Third article TL;DR: It is clear that superintelligence singleton is the most obvious solution to prevent all non-AI risks.

However, the main problem is that there is a risk of creation of such singleton (risks of unfriendly AI), risks of implementation it (AI have to fight a war for global domination probably against other AIs, nuclear national states etc) and risks of singletone failure (if it halts - it is forever).

As result, we only move risks from one side equation to another, and even replace known risks with unknown risks.

I think that other possible solutions exist, where many agents unite in some kind of police to monitor each other, like suggested David Brin in his transparent society. Such police may consist not of citizens, but of AIs.

Yes, good points. As for "As result, we only move risks from one side equation to another, and even replace known risks with unknown risks," another way to put the paper's thesis is this: insofar as the threat of unilateralism becomes widespread, thus requiring a centralized surveillance apparatus, solving the control problem is that mush more important! I.e., it's an argument for why MIRI's work matters.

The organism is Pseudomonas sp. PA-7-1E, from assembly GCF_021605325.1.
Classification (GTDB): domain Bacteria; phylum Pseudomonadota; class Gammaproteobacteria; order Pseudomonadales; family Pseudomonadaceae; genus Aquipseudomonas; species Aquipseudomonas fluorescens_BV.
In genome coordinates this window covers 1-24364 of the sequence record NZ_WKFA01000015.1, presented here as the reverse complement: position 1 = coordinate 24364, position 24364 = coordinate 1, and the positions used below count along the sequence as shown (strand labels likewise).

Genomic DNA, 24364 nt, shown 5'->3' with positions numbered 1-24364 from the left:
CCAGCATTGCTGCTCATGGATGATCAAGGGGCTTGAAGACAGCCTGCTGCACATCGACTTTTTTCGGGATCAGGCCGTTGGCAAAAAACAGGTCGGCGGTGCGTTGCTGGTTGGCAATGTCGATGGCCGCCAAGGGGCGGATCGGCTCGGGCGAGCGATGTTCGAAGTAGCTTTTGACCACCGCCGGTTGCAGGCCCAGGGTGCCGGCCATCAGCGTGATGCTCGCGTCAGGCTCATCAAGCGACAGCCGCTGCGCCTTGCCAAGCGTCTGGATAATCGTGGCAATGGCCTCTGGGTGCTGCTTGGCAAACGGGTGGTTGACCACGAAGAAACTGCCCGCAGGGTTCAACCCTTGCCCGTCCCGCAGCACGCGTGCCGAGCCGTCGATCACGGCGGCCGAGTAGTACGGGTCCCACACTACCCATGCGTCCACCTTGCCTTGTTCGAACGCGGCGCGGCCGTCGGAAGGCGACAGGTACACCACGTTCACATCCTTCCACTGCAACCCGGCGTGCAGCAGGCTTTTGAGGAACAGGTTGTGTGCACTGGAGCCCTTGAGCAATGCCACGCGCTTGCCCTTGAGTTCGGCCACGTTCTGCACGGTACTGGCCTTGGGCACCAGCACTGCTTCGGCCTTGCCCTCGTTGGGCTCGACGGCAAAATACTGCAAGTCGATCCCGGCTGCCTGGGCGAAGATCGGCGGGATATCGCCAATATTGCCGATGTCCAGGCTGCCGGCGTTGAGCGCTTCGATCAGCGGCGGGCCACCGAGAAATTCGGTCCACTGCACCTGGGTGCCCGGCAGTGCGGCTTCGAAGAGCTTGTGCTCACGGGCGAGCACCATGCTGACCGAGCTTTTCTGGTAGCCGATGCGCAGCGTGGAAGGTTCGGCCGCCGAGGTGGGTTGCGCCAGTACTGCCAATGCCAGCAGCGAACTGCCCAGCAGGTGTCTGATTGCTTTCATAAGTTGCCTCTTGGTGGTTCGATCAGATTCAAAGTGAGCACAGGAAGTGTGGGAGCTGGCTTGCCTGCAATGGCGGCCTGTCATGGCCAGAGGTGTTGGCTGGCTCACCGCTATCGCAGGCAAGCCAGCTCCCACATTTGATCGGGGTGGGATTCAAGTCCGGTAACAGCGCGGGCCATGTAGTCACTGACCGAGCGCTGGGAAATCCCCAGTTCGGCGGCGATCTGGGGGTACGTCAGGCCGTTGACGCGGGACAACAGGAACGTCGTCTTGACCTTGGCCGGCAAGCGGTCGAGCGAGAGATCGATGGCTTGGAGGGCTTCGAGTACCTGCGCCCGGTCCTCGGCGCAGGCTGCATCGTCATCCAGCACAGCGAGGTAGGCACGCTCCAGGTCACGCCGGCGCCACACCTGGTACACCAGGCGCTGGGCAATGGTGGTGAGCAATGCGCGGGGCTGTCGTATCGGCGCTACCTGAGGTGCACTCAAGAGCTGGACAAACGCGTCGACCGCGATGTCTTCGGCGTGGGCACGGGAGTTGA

Could the Maxipok rule have catastrophic consequences? (I argue yes.)

by philosophytorres 1 min read25th Aug 201732 comments

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Here I argue that following the Maxipok rule could have truly catastrophic consequences.

Here I provide a comprehensive list of actual humans who expressed, often with great intensity, omnicidal urges. I also discuss the worrisome phenomenon of "latent agential risks."

And finally, here I argue that a superintelligence singleton constitutes the only mechanism that could neutralize the "threat of universal unilateralism" and the consequent breakdown of the social contract, resulting in a Hobbesian state of constant war among Earthians.

I would genuinely welcome feedback on any of these papers! The first one seems especially relevant to the good denizens of this website. :-)